The best answer to stop events like the University of Miami scandal and what went on at Ohio State recently, is to beat people who are willing to violate NCAA rules to the punch. By providing and regulating exactly what has been going on, then we may finally see a decline in the violations that occur with amateur student athletes.
Studies show that student athletes that play football or basketball at the college level are worth approximately $100,000 dollars to their school and the average football player has to pay approximately $3,000 for expenses not covered by scholarship, which leaves them below the poverty line. I am not suggesting that six figures is how much should be given to each student, but it shows how much the value of the student athlete has grown and why people go to the extent they do to get top athletes to come to their universities. With scholarships only covering tuition and room and board generally, it is easily seen why players look for benefits from other sources as well. What I am suggesting is a few extra thousand to help with cost of living expenses that do not get covered with free tuition and room and board. Whatever form it comes in it could be regulated and watched and would help cut down on a lot of back door dealings that end up violating NCAA rules.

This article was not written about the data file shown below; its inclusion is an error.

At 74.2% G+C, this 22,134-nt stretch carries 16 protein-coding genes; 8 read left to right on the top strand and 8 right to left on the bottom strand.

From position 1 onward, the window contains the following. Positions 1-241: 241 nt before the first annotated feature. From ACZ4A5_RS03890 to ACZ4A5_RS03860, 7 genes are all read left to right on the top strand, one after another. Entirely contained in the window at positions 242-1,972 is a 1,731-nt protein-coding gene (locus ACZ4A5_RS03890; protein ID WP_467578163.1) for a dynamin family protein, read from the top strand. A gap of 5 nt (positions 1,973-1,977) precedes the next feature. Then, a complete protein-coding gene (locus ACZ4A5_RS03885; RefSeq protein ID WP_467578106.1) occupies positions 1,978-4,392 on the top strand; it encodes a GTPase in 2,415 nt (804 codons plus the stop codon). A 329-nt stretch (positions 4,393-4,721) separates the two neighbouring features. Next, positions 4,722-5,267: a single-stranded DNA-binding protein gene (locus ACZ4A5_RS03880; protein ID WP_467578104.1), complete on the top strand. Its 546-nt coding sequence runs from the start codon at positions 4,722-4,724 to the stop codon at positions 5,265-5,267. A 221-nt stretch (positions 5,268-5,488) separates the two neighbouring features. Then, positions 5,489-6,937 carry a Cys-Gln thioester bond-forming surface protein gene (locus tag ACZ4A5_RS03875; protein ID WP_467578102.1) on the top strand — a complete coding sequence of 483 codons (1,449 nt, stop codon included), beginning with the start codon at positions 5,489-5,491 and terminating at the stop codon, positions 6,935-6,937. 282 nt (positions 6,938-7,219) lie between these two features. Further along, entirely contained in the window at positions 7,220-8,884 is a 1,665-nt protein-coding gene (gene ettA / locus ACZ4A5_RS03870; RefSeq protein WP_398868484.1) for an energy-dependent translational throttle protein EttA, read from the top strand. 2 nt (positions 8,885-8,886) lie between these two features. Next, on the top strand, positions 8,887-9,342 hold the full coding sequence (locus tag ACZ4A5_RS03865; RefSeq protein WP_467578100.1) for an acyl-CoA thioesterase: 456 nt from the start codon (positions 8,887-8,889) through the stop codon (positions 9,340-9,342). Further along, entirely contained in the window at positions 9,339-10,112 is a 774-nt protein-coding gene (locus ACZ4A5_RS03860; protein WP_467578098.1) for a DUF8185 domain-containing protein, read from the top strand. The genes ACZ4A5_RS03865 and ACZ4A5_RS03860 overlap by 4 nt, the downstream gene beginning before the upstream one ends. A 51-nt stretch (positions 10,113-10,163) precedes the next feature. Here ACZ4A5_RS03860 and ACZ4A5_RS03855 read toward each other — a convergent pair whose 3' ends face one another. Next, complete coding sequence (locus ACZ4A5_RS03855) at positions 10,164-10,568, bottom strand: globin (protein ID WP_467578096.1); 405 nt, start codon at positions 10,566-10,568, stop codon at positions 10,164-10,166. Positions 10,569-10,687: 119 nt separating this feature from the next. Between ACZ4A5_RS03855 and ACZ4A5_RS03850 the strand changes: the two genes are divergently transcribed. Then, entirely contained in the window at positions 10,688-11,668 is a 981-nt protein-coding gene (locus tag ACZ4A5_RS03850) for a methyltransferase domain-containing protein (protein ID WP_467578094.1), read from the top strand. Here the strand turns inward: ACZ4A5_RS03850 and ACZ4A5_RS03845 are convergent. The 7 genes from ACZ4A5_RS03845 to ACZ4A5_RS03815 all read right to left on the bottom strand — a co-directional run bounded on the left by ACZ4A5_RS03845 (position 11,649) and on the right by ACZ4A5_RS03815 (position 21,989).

Next, players should be compensated for the revenue they generate because what has been done in terms of punishment so far is not working. Yanking away accolades has not and will not deter players mainly because everyone will remember who really won the Heisman that year or what school really one that bowl game. When the NCAA punishes schools and thus players, it mainly hurts those who were not even involved in the violation, as well as, the school’s fans. Plus, when players are forced to go to college before they can jump to the professional level and they generate hundreds of thousands of dollars for their schools, why shouldn’t they get a piece when the university is going to profit substantially anyways? Plus, nothing has worked so far in slowing down NCAA violations it seems, so why not try something that attacks the source of the problem?